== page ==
The problem with the British education system (at least in my day, some aeons ago now) is its relentless British-centricness. Thus, in the eighteenth century, nothing much happened between 1714 and 1776 (or even 1789). The wars of the Spanish Succession (‘It was a famous victory…’) and the Austrian Succession (including Jenkins’ Ear) barely impinged, but the war of the Bavarian Succession – who even knew?? (I am told that, these days, pupils leap from Henry VIII to the Second World War, but I’m sure this is an exaggeration.)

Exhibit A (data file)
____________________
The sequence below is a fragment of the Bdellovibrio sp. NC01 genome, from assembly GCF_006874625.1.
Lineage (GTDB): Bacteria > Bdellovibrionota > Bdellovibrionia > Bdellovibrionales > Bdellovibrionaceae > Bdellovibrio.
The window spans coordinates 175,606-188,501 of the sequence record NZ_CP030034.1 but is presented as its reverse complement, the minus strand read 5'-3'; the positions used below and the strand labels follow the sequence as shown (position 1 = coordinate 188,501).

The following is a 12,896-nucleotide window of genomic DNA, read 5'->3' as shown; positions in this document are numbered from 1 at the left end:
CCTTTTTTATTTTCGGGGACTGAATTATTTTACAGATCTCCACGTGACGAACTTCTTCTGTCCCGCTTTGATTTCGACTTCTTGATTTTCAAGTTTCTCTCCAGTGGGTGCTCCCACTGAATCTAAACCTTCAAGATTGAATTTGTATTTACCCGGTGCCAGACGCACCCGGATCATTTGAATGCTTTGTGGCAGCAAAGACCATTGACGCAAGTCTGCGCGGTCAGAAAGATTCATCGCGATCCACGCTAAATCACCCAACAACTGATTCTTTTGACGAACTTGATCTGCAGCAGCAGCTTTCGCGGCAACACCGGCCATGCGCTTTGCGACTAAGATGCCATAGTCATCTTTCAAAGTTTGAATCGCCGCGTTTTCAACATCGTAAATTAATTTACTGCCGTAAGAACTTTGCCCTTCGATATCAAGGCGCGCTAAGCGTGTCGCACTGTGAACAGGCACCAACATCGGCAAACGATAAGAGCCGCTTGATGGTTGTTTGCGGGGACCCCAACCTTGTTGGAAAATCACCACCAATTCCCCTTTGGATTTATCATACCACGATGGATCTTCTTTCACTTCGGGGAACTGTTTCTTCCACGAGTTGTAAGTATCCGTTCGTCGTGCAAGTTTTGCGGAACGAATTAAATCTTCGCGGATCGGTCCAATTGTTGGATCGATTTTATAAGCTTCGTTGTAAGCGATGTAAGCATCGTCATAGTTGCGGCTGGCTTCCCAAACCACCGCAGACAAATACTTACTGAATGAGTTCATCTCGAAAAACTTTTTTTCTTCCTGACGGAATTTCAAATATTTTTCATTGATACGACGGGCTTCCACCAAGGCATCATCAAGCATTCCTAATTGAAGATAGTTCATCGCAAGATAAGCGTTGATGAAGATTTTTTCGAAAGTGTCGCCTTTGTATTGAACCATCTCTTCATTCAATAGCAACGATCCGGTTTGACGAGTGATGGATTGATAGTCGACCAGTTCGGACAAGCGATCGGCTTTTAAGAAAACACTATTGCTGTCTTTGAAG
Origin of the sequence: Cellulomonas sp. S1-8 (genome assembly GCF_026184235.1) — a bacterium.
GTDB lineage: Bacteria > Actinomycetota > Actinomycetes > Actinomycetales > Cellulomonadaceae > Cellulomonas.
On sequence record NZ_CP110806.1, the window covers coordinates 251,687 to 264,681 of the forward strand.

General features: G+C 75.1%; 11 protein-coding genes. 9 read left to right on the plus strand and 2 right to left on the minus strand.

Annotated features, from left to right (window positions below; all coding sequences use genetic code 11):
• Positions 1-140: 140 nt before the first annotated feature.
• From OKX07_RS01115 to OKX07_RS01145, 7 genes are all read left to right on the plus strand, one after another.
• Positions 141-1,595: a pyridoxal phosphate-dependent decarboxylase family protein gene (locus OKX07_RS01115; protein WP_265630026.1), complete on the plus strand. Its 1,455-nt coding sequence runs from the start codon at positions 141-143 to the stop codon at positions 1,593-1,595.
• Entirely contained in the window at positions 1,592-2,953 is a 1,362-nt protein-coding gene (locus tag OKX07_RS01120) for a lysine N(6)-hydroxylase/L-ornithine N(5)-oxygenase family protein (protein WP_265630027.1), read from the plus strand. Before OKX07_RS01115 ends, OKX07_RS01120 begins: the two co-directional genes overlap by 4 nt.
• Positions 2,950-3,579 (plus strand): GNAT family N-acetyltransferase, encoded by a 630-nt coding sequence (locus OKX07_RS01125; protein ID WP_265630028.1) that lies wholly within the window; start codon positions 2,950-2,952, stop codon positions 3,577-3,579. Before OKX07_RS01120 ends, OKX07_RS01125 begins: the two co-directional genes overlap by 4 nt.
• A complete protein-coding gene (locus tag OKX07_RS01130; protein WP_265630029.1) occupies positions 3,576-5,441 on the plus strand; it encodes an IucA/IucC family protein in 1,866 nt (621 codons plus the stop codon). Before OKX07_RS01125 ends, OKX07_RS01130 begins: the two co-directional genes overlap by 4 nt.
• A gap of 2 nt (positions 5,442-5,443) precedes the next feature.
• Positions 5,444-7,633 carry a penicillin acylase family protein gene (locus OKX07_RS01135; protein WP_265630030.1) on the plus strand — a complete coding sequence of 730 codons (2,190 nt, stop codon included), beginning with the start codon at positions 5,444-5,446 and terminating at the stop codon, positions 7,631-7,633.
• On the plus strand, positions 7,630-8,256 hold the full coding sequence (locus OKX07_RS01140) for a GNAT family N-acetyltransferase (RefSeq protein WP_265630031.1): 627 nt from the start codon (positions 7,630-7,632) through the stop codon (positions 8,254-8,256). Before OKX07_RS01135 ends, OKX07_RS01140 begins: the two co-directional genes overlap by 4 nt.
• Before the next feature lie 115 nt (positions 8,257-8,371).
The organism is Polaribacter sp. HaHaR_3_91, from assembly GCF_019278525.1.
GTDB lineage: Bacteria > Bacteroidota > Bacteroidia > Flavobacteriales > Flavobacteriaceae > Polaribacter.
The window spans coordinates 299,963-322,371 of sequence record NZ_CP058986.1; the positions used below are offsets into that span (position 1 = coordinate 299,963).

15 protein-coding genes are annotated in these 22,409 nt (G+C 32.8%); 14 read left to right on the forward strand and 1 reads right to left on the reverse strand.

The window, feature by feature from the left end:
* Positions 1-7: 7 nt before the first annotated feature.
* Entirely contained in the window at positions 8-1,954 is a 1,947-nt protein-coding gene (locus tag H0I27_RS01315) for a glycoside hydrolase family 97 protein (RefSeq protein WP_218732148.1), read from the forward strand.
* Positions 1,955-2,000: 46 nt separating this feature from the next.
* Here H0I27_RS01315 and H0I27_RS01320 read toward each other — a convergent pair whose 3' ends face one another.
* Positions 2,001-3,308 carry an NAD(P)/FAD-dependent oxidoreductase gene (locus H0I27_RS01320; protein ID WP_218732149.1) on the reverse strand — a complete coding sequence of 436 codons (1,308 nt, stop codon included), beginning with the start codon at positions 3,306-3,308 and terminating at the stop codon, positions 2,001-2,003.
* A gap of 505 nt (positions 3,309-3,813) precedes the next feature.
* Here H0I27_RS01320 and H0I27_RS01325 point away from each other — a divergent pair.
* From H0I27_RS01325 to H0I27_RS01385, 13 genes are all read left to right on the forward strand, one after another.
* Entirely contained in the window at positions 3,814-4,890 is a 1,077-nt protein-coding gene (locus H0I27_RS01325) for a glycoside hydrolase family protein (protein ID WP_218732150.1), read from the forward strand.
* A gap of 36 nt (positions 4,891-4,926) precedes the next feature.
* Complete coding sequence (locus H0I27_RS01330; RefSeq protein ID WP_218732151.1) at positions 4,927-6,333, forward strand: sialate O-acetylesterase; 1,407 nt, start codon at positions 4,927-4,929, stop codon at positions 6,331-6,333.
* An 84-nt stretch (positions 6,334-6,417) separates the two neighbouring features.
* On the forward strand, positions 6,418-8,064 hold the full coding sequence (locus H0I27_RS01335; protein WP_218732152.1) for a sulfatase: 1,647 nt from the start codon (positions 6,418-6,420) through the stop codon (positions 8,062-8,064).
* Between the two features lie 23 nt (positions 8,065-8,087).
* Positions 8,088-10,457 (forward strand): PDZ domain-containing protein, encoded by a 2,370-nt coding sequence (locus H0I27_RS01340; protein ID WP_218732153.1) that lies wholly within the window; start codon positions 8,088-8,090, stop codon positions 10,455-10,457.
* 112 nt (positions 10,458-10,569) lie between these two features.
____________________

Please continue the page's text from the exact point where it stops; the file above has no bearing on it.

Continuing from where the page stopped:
Anyway, a useful corrective to this blinkered outlook can be provided by Nathaniel Wraxall, whose two-volume Memoirs of the Courts of Berlin, Dresden, Warsaw, and Vienna, in the Years 1777, 1778, and 1779 gives a chatty but enlightening overview of eighteenth-century European history. An oddity of the work, justified in the preface, is that it was not published until twenty years after the events it describes, and it maintains its epistolary format to the end, without using the benefit of hindsight to comment on any of the momentous events which had already changed the balance of European power beyond recognition. Wraxall explains the delay by ‘a reluctance to disclose anecdotes and facts relative to so many distinguished living characters’. This lofty motive might have been accompanied by one of self-preservation: his 1787 Short Review of the Political State of Great-Britain upset large numbers of the great and ‘good’, and it was alleged that the Prince of Wales had to be restrained from suing him for libel.